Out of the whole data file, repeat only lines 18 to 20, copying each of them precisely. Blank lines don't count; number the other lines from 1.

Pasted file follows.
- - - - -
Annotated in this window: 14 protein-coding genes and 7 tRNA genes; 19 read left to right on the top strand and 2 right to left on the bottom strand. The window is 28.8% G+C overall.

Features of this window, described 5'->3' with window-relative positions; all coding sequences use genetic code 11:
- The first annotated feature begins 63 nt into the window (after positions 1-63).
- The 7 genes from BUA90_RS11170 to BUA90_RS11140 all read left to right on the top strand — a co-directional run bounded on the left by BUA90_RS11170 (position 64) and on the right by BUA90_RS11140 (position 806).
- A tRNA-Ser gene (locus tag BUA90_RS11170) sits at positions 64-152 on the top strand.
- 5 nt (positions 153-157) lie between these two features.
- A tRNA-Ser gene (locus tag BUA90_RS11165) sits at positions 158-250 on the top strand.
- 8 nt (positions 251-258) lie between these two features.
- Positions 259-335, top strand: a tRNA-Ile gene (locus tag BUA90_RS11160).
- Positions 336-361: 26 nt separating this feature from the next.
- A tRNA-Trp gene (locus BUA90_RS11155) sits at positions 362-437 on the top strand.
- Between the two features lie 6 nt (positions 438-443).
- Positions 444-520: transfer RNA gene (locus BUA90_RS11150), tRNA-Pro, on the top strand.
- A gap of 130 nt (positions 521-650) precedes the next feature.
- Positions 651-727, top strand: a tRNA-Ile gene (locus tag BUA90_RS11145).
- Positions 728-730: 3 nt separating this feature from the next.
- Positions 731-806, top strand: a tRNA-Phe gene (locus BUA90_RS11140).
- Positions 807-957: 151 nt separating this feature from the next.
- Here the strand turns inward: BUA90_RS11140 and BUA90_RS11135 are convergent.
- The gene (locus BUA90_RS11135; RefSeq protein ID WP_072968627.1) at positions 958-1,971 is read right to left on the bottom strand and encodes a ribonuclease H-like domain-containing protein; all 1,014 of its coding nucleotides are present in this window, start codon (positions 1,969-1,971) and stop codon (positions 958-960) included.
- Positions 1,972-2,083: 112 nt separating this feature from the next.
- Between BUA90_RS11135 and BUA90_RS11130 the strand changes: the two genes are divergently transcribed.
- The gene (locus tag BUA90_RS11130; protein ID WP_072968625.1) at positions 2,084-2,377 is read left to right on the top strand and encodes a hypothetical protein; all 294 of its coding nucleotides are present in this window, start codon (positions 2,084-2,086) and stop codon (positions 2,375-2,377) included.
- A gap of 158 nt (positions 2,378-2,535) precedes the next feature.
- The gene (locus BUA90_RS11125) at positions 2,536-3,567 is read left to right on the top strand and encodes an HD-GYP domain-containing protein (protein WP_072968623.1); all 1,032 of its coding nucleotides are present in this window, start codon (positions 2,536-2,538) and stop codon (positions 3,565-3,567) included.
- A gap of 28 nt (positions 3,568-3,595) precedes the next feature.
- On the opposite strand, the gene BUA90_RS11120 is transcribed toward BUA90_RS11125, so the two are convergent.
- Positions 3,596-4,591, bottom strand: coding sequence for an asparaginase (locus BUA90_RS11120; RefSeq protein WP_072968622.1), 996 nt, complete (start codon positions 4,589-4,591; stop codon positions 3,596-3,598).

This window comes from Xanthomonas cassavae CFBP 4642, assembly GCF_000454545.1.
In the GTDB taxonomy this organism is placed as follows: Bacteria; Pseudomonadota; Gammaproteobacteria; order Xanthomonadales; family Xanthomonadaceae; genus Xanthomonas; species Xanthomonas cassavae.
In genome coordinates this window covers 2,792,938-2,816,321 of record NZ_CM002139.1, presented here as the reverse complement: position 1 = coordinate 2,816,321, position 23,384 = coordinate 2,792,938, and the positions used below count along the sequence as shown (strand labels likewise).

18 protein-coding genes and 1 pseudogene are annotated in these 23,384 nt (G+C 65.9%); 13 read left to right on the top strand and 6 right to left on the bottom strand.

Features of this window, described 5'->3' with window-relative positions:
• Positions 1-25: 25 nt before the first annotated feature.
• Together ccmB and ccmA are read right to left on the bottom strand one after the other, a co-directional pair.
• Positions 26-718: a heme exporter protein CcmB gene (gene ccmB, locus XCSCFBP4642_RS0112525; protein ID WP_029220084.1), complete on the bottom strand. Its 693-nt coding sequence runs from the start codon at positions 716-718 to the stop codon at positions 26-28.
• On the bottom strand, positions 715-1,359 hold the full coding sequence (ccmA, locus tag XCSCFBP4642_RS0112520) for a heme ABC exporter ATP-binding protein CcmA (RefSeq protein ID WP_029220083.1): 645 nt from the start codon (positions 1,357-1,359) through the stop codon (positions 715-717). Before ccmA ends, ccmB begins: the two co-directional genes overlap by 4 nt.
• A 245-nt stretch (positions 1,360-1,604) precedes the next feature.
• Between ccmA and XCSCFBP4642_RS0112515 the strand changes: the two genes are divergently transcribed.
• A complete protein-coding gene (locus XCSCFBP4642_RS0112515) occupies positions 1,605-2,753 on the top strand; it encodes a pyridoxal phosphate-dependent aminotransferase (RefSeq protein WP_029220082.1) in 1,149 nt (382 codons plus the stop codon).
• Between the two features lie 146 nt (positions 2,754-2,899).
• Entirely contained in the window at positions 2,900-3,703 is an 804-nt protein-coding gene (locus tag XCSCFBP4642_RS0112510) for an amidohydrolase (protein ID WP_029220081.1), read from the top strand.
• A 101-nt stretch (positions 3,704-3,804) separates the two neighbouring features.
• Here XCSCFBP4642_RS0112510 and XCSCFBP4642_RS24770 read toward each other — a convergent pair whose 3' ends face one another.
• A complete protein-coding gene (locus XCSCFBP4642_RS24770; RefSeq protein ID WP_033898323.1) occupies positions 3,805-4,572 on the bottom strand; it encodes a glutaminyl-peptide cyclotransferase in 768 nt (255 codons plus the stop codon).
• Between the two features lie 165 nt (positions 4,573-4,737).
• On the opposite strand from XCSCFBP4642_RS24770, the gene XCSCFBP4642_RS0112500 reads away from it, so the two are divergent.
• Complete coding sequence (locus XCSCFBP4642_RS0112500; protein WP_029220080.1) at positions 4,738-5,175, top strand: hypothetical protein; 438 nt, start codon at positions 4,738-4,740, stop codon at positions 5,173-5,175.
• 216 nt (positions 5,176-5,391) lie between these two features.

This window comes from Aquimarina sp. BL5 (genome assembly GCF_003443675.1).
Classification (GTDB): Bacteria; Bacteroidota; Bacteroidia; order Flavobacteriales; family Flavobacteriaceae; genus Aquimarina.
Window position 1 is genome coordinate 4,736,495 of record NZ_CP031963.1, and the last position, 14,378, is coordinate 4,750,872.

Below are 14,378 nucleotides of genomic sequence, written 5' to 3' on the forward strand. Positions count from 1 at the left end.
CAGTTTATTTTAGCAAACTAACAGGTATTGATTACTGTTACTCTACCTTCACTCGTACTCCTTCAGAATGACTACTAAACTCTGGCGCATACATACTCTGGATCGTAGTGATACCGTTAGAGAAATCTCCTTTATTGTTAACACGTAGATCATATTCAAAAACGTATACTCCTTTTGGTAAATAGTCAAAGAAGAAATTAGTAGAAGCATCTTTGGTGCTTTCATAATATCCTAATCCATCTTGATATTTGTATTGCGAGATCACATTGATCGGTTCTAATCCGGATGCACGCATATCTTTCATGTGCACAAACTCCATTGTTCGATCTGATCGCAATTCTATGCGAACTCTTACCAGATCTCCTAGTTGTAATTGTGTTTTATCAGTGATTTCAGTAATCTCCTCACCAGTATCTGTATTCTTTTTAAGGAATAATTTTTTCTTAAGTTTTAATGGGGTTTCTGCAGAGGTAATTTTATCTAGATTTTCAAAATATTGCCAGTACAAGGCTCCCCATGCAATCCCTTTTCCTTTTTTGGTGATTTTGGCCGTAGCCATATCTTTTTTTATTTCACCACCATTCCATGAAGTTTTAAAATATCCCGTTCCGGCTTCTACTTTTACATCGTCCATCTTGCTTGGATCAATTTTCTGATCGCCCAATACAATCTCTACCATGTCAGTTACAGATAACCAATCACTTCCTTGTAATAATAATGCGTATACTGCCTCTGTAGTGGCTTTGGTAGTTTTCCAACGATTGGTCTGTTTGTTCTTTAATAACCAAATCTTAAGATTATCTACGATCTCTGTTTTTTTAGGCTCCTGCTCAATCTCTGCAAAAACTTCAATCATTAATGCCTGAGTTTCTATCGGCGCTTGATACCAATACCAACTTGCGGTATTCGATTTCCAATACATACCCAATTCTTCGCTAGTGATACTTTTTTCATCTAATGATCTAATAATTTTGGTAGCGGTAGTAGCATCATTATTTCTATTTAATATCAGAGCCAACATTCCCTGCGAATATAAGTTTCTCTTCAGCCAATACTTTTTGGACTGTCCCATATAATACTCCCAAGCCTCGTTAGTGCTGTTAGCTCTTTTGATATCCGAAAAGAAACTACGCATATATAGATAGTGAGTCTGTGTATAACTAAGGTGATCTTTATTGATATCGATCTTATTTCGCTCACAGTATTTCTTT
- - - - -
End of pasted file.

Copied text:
- Positions 807-957: 151 nt separating this feature from the next.
- Here the strand turns inward: BUA90_RS11140 and BUA90_RS11135 are convergent.
- The gene (locus BUA90_RS11135; RefSeq protein ID WP_072968627.1) at positions 958-1,971 is read right to left on the bottom strand and encodes a ribonuclease H-like domain-containing protein; all 1,014 of its coding nucleotides are present in this window, start codon (positions 1,969-1,971) and stop codon (positions 958-960) included.